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Taiwanese dancer, choreographer, inventor and videographer Huang Yi’s pioneering work is steeped in his fascination with the partnership between humans and robots. He interweaves continuous movement with mechanical and multimedia elements to create a form of dance that corresponds with the flow of data, making the performance a dancing instrument. Huang was immersed in the arts at a young age, spending much of his childhood in his parents’ studio watching them teach tango and learning to paint alongside his father.
Huang’s works have been seen at the Ars Electronica Festival (Austria), the Joyce Theater (New York), Engien-Les-Bain Centre des Arts (France), on Cloud Gate 2 (Taipei) and the American Dance Festival (North Carolina). He holds an MFA degree from the Graduate School of Dance Choreography of Taipei, National University of the Arts. He was awarded the second prize in the Cross Connection Ballet International Choreography Competition in Copenhagen in 2010 and first prize in the digital performance competition at the Digital Arts Center, Taipei, in 2010 and 2012. In 2011, Huang was named one of Dance Magazine’s “25 to Watch.”
In Huang Yi and KUKA, an evening-length piece, Huang dances with a German-made industrial robot used in making cars and iPhones, among other consumer products. For the piece he programmed the robot and its swiveling, whirring bright orange single-armed appendage, taking about 20 hours to make one minute of movement, then choreographed his own movements to dance with KUKA, his robot.
ICONS: How did you get a robot? You can’t go to the local store and just buy one.
Huang: I googled it. I liked the design of KUKA and the name KUKA. It sounds like a cat: cute. It’s really cute. I bought it [with proceeds from a choreographic competition he won]. It weighs 275 kilos, has its own computer and its own programming language.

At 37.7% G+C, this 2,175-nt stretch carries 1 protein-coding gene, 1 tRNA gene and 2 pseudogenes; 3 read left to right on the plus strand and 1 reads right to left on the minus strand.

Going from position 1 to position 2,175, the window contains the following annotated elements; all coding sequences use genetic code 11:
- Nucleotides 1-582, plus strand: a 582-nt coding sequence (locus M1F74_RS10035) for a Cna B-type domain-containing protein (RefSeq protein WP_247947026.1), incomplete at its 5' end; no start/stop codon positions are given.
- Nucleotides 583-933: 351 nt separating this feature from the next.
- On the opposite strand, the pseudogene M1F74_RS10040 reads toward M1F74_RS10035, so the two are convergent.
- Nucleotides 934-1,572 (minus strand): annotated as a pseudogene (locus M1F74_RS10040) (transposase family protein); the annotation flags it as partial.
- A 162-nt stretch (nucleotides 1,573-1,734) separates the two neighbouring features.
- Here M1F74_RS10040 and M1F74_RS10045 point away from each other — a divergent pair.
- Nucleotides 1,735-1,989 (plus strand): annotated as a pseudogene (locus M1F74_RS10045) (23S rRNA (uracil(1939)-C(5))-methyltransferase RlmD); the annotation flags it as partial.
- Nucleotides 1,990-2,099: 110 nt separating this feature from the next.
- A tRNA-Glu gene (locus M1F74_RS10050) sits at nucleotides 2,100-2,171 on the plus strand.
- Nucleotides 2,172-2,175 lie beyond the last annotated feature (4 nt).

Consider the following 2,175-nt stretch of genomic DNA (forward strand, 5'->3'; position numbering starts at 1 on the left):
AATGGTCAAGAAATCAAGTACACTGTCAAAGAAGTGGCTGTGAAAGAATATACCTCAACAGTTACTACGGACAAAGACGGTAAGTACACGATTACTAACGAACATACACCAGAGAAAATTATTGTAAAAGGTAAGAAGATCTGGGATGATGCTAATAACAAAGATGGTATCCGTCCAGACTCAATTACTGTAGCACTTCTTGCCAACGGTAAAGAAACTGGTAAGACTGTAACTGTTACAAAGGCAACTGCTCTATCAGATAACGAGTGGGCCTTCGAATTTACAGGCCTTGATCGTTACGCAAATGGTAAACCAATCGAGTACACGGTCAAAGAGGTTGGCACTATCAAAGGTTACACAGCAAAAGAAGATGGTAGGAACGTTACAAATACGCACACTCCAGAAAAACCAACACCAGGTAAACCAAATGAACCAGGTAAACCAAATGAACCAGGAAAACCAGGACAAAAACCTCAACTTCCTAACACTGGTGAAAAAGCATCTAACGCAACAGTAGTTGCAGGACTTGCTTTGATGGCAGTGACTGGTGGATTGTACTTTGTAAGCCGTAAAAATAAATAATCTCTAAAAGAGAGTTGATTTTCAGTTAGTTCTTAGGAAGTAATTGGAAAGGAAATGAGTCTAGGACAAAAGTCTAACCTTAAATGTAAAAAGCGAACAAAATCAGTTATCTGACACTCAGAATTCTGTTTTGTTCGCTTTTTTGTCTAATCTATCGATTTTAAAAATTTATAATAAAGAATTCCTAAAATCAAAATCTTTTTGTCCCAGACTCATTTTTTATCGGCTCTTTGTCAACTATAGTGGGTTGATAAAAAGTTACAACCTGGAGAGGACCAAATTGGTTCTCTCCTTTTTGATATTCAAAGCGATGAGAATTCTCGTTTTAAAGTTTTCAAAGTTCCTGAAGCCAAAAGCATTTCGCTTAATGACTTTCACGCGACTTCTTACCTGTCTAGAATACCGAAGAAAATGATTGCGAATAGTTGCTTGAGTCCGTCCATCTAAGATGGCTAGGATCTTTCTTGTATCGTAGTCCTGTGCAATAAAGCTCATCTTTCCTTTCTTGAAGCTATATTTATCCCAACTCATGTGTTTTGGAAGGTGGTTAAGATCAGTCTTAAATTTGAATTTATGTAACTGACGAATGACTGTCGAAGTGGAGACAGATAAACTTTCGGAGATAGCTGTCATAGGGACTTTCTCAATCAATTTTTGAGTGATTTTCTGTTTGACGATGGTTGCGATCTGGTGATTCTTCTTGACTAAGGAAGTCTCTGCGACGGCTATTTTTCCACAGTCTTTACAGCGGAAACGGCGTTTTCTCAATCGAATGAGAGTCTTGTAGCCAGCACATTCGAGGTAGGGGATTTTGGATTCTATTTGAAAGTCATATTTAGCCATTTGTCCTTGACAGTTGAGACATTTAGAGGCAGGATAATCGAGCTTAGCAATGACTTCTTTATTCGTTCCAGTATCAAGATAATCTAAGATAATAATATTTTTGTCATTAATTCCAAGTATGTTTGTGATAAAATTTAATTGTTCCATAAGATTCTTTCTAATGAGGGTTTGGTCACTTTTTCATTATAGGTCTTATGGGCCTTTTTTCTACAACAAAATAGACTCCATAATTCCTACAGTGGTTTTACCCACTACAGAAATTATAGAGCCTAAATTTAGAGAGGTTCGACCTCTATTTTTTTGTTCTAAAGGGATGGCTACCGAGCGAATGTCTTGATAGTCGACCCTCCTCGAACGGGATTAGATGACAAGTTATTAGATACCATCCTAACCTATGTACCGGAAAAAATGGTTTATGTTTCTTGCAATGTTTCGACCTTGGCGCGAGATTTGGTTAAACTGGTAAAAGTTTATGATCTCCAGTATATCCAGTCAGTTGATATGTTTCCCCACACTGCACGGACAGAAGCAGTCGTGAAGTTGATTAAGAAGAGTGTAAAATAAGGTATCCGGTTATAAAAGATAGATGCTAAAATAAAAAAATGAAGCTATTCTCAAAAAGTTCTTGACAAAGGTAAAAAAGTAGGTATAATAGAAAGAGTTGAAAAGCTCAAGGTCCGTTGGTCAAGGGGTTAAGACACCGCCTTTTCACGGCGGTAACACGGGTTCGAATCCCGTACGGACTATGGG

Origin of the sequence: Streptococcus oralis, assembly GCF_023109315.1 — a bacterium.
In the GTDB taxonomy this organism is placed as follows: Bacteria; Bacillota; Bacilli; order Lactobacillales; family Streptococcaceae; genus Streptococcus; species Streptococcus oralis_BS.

ICONS: When you dance and choreograph with an inanimate object like KUKA, are you conveying that there is humanity and emotion in iron and steel?
Huang: I’m trying … to dance with KUKA. It is like dancing with a puppet. A puppet has no life. No temperature. It has no real soul inside, but it moves like [a] human. Sometimes it has more emotion than [a] human. Like when a kid says something that an adult would say. There’s a strange feeling when I dance with KUKA.
ICONS: So, in this strangeness do you feel a soul, do you feel a human-like connection, as we do here right now, sitting face-to-face
Huang: Yes. … I believe he will lead me when I forget my movement sometimes. When I stand there, when I watch him and I’m listening to the music … I stand in front of him [and] he starts to lead me to some movement [that] maybe I forgot. It’s really a strange thing.
ICONS: What does it say about us as humans, and about our technological world, when objects have a soul or when we believe that they have the soul?
Huang: In the East, culturally, we believe there are many gods in items. When I was little and I would drop something, I believed it would feel hurt. So I really relate to many things that have no real soul; I imagine if I was [the object] and what I would feel. In my other works, sometimes I dance with tables, sometimes I dance with everyday items. That’s the way I relate to items or objects.
ICONS: What are you working on now?
Huang: Two new works. One is called “Under the Horizons,” the other is called “Objects.” [There] I’m using speakers and items’ sounds. When I’m shifting the speakers, it sounds like the human bodies produce the items’ sounds.
ICONS: What advice can you give to the young choreographer?
[Huang remains quiet for a long time.]
Huang: If you want to have your own studio, learn accounting. It might not sound very romantic but it’s important.
And, if you want to program something with a non-dancer or that is technology related, like this project is, or something that is very, very complicated, you really have to know that [skill]. Of course, you have to learn new things, to make [your project] actually come true, so you have to know how you are going to acquire [that skill]. Accounting, that’s just basic.
Lisa Traiger writes on dance, theater and the arts for numerous publications and is communications director for Dance ICONS.